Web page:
“Carriers could in fact block updates to sell you a phone. That can happen,” he said. “We don’t expect that to happen. We are not going to push updates onto carrier networks that they have not tested. Microsoft is being very trusting of the carriers here. It’s very different from the situation with Windows Mobile, where every phone was very different and a full test pass was required on every phone. Here, there’s no impact on OEM code, network code, etc. There are upgrades that will require a full test pass. Most will not.”

Still doesn’t make much sense. “We are not going to push updates on to carrier networks” ? Sure you don’t. Because nothing is ever pushed through the carried network. Like I said before: pop the SIM out and you get the exact same notifications because everything is pushed through Microsoft’s servers. Just think about the iPhone of the Nexus One. In both cases everything is hosted and controlled by Apple and Google. There are several builds of the updates (One for each iPhone models or regional localization for the Nexus One) and in both cases the carrier can’t do anything about this. As I said earlier if something is blocked, it is on Microsoft’s side if a carrier asks the company to not publish a build dedicated to a certain phone model/SKU.

Anyway, I’m not saying that I got it right here. I’m just trying to give you my opinion on this messy situation. BTW here’s Microsoft latest official statement (which I also heard during the Oct 11 launch):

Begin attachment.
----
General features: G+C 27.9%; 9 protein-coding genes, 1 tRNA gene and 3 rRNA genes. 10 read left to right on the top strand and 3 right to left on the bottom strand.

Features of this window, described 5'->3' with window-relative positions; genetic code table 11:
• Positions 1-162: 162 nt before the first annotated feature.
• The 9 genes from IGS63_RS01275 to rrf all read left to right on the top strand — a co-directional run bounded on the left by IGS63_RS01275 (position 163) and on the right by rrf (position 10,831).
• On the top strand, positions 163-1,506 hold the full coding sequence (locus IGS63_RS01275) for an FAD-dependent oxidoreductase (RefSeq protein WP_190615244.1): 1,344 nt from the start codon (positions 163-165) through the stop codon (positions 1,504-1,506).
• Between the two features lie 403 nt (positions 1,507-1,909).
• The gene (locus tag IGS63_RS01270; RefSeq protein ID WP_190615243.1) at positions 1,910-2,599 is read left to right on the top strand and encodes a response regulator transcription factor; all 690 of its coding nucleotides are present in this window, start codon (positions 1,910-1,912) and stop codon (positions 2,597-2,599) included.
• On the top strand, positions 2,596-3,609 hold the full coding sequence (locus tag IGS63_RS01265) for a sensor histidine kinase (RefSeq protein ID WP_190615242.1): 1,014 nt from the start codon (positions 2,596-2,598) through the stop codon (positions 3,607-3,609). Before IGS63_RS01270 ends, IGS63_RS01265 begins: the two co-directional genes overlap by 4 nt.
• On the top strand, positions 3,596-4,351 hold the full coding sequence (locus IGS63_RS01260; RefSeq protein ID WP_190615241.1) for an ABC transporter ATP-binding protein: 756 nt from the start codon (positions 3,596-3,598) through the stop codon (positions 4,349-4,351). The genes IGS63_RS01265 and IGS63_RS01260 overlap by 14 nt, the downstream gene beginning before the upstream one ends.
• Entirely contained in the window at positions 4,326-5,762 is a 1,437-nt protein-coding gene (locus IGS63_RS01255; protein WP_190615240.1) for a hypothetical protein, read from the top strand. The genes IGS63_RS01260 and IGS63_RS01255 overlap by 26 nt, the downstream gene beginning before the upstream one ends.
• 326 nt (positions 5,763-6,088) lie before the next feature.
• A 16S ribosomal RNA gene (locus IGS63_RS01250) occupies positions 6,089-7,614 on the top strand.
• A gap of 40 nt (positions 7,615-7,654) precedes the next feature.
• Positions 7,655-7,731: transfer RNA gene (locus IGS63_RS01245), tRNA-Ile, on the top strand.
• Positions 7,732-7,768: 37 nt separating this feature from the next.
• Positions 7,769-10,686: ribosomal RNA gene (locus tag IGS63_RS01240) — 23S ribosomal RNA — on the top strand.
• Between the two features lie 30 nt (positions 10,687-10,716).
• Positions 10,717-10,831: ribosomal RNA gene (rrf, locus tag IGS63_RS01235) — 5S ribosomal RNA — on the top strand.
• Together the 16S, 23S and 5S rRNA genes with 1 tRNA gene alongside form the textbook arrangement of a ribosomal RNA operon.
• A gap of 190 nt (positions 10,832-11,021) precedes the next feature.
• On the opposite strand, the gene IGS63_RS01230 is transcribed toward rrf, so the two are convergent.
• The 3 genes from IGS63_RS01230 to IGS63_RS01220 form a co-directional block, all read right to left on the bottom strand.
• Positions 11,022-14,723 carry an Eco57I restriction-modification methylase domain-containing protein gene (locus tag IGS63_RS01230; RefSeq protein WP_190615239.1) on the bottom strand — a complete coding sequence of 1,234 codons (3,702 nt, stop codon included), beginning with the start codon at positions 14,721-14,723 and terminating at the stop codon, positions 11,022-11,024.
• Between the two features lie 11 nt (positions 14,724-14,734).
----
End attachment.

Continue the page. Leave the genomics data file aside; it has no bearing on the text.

Microsoft will push Windows Phone 7 software updates to end users and all Windows Phone 7 devices will be eligible for updates.

Microsoft controls everything…

  • Markbothwell

    Nice analysis. But I do think that it is likely that the OTA scan checks firmware as well as OS version. If that is the case, and if MS has a contract with the carriers that stipulates that the carrier can decide whether its devices will receive an update, then the MS server may decline to provide the update to my phone. This would be consistent with what Belfiore said. Either Belfiore doesn’t know what he is talking about, or carriers can block the download the update as described. Until I hear another MS exec say something to the contrary, I have to assume that Belfiore is not full of it, and that the carriers can block updates if they wish. You say that Microsoft controls everything. That is not true. Legal contracts control everything. Unless we know the terms of the contract, we know nothing.

  • MobileTechWorld

    Hi Mark,

    Like I said, Technically carriers can’t block anything. What they can do is basically ask MS not to push a build dedicated to a certain device. Because as I mentioned above everything is hosted by MS and nothing goes through the carrier’s network. And contrary to popular belief there’s no OTA updates possible on WP7 (only scan and notifications and both aren’t depend on the carrier either because they work in Wifi too). Joe’s wording is the problem here and also the fact that MS’s official statement has always been the same as quoted at the end of the post above. MS always told me that they will control everything when it comes to updates with WP7 (which they technically do). I admit that it needs some clarifications thought..

  • eric95c

    I’ve seen on Paul Thurrot website that the carrier can block 1 update but when the 2nd update will come, they will have no choice but to release the 1st one and the 2nd one to the phone. So it means that the carrier can’t block an update longer than the delay for having a new update.
    I’m posting the link above and hope it’s not forbidden, if it is, I’m sorry and please delete my comment :

  • MobileTechWorld